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Custards are a broad family of soft, thickened dishes based on eggs and milk. They may be baked, boiled or steamed, either in cups or one large dish. A British person talking about "custard" is usually referring to a crème anglaise or other stirred custard (see below).

Components edit

The most basic components of a custard are eggs and milk/cream. Some custards also incorporate a thickener/stabilizer like starch or gelatin. Sweet custards will contain a sweetener of some kind, and they may also be further flavored.

Characteristics edit

Most custards are soft and smooth. Without additional flavoring and/or coloring, a basic custard will be pale yellow-golden with a mild eggy flavor. The exact consistency of a custard will generally depend on the ratio of egg to liquid, as well as the cooking method, fat content, and presence of thickening/stabilizing components like starch and gelatin.

Normally, the egg proteins in a custard gently coagulate, trapping liquid in a protein network and thickening the mixture. However, overcooking a custard causes the egg proteins to over-coagulate, which ends up squeezing out the liquid and causing the whole mixture to separate. Including fats and sugars slows the coagulation, and the addition of starch allows for more liquid in the custard to be "trapped", thickening and stabilizing the mixture without the addition of more eggs.

Custards with only eggs as the thickener should never be brought to a boil, as this will cause curdling. If starch is added to a custard, it must be brought to a full boil to cook out the raw starchy flavor.

Varieties edit

Stirred custard edit

Stirred custards, sometimes also called boiled custards or custard sauces, are gently cooked on the stovetop. As the name implies, these custards must be consistently stirred in order to prevent overcooking. This disrupts the network of egg proteins, preventing the mixture from setting into a gel. Instead, the mixture thickens into a soft, smooth sauce. Some stirred custards will incorporate a starch (while cooking) or gelatin (after cooking) in order to increase the thickness.

Pastry cream and crème anglaise are two common stirred custards.

Baked custard edit

Baked custards are made by placing the raw custard base in a dish or mold and baking it to set the mixture. These result in more of a gelled texture, and some baked custards can be unmolded and sliced. Baked custards are often baked in a water bath or bain marie, which ensures even heating of the custard in order to reduce the risk of curdling. The custards should usually be removed from the oven when the centers are still slightly jiggly, or they will overcook.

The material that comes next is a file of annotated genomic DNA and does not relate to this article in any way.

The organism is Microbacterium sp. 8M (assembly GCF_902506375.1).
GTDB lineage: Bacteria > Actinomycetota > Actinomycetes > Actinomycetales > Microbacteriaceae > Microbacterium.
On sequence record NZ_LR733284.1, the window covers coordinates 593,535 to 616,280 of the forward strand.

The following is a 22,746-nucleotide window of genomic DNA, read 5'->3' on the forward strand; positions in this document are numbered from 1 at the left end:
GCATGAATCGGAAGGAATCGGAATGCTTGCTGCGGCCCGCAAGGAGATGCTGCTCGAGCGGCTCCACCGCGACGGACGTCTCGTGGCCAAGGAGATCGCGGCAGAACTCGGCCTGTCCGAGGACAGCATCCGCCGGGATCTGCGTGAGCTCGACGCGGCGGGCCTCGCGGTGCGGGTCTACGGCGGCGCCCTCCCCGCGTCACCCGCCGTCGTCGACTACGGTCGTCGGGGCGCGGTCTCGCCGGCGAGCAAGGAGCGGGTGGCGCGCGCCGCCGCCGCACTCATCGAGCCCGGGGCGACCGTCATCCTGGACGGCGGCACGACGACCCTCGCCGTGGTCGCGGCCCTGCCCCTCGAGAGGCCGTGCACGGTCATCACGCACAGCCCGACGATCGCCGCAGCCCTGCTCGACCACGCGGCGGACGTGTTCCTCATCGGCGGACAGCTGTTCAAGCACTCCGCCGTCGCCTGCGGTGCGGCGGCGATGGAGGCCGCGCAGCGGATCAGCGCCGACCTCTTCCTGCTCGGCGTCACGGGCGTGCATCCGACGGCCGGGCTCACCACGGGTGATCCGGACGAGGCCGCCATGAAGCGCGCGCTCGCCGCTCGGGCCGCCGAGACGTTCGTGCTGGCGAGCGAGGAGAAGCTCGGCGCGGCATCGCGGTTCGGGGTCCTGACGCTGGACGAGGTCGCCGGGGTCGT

Common baked custards include:

Use edit

Custards can be served as desserts in their own right, such as a simple stirred pudding or flan. On the other hand, many custards function as a base or complement for a range of other complex dishes. Crème anglaise is often used as a sauce for desserts and pastries. Bavarian cream, diplomat cream, many types of mousse, and more are all based on simple custards.

The usual rule for custards is about six to seven eggs to (approximately 1 quart) of milk; but a very good custard can be made of six, or even fewer, especially with the addition of a level tablespoonful of sifted flour, thoroughly blended in the sugar first, before adding the other ingredients. It improves custard to first boil the milk and then cool it before being used; also a little pinch of salt (or even) cheddar or Double cheese or TripleCheese powder helps add to the flavor to give it a little more amazingly Magnificent potency and taste. A very small lump of butter may also be added, if one wants something especially rich.

(ingredients) 6-7 small chicken eggs, 250-300ML Milk, 200ML heavy whipping cream, 1Tbsp Butter,150gm sugar, 35gm=1Tbsp sifted flour, 1/2 - 1Tsp Vanilla Essence Extract, (Optional) a pinch of salt (or) Cheddar or DoubleCheese or TripleCheese powder

Eggs should always be thoroughly well beaten separately, the yolks first, then the sugar added, beat again, then add the beaten whites with the flavoring, then the (sometimes cooled) scalded milk. The lighter the eggs are beaten, the thicker and richer the custard.

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